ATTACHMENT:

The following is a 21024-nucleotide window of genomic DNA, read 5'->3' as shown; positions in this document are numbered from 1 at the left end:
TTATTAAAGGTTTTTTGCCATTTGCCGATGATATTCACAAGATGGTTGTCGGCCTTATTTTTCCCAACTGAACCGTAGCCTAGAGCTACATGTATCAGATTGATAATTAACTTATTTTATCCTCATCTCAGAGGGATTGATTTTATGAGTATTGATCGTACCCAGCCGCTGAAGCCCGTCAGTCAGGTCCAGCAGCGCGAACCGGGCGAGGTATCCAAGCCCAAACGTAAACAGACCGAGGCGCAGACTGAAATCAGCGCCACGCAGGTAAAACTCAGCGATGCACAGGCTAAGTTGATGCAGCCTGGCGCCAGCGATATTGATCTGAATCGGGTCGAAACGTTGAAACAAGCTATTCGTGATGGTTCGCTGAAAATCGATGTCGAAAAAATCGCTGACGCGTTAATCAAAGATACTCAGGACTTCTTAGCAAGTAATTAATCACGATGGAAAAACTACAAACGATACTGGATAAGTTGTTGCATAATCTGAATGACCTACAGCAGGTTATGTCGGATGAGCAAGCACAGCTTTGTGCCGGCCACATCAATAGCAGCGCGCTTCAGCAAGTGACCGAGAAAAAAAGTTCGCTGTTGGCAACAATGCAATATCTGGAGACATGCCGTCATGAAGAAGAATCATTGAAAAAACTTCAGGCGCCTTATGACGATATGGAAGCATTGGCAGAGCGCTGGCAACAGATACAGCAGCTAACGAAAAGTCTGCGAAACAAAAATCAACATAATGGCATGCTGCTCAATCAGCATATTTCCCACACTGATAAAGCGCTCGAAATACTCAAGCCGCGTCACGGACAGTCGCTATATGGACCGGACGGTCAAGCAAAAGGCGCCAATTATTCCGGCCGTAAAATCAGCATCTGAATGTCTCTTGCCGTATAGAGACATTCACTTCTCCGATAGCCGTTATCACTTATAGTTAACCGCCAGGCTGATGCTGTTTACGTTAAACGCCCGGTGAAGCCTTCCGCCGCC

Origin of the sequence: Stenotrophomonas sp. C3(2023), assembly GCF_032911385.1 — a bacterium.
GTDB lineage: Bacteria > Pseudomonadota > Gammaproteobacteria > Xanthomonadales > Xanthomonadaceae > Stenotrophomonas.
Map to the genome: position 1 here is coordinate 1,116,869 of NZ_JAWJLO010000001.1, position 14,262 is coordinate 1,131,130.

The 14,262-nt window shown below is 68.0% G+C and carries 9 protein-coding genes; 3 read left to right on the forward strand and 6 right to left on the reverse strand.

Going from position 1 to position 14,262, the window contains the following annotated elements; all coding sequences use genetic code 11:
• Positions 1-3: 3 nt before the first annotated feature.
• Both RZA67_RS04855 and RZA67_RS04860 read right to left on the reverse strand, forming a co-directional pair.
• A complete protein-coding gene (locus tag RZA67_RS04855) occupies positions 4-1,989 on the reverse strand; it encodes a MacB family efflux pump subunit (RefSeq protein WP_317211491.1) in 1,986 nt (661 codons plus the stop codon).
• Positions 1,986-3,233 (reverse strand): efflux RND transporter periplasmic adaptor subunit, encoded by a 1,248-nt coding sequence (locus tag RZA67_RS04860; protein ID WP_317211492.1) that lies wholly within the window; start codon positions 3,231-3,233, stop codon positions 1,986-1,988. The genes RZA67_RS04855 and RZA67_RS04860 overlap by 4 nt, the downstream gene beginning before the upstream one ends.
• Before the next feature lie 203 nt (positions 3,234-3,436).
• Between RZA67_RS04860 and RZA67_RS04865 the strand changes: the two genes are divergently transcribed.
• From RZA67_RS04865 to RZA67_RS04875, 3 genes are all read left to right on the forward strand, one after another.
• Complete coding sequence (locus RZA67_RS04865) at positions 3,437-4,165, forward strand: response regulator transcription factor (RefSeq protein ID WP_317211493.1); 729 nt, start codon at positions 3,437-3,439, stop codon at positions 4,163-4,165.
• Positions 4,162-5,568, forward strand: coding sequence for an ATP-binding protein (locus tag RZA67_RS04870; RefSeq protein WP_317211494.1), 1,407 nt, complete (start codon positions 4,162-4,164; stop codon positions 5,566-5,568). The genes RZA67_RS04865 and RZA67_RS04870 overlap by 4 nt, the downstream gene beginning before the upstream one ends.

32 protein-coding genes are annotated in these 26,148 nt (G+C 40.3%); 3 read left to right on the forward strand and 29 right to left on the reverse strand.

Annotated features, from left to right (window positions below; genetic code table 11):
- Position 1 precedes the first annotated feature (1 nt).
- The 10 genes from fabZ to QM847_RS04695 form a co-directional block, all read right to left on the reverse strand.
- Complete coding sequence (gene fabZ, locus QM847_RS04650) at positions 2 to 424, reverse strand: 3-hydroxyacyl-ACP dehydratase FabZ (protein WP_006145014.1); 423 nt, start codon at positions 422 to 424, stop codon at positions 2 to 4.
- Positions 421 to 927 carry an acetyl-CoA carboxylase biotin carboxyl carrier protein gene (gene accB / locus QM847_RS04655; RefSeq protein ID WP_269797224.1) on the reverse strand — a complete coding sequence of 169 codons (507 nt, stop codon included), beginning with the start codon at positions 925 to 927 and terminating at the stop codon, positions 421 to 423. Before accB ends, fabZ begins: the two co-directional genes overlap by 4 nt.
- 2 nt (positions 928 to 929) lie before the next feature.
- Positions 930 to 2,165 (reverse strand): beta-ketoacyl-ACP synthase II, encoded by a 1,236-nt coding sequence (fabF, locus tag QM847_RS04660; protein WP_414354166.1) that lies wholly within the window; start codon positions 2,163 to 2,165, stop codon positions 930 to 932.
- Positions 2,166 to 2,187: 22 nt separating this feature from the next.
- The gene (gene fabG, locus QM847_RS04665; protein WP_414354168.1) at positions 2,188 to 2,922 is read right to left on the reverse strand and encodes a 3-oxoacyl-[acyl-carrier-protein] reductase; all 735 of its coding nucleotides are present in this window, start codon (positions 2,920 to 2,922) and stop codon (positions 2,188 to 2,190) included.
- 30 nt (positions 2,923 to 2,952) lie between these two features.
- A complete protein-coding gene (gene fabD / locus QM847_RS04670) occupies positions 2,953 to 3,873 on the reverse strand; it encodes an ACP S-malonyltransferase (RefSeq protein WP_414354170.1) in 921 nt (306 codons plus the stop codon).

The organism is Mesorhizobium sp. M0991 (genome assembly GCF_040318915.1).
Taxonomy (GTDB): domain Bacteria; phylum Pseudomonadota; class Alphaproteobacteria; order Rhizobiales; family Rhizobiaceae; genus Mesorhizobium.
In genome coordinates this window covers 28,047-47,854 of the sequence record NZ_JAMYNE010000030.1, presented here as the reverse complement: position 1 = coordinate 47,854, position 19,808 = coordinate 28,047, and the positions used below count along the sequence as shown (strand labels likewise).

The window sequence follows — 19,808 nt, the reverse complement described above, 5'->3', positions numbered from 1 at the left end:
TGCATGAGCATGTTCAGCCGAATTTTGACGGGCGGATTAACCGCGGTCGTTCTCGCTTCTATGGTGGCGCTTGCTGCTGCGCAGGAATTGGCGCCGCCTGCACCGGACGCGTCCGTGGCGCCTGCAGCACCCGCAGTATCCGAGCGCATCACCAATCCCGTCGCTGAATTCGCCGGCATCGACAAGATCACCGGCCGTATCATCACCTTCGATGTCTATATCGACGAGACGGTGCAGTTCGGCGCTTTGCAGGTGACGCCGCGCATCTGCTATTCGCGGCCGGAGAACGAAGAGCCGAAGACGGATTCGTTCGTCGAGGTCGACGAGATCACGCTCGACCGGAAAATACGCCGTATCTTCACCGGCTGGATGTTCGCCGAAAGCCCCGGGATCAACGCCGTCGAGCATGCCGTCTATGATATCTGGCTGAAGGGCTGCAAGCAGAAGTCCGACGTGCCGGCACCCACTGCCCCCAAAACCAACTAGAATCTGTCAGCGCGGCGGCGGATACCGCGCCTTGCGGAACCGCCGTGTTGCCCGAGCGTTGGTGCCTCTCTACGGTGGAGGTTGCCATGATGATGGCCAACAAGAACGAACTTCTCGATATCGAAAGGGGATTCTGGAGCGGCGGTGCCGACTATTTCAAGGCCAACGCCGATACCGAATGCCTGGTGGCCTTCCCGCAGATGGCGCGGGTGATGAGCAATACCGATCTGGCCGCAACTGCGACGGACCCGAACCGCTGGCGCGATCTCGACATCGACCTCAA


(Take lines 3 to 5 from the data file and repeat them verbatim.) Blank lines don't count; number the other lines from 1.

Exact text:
Origin of the sequence: Stenotrophomonas sp. C3(2023), assembly GCF_032911385.1 — a bacterium.
GTDB lineage: Bacteria > Pseudomonadota > Gammaproteobacteria > Xanthomonadales > Xanthomonadaceae > Stenotrophomonas.
Map to the genome: position 1 here is coordinate 1,116,869 of NZ_JAWJLO010000001.1, position 14,262 is coordinate 1,131,130.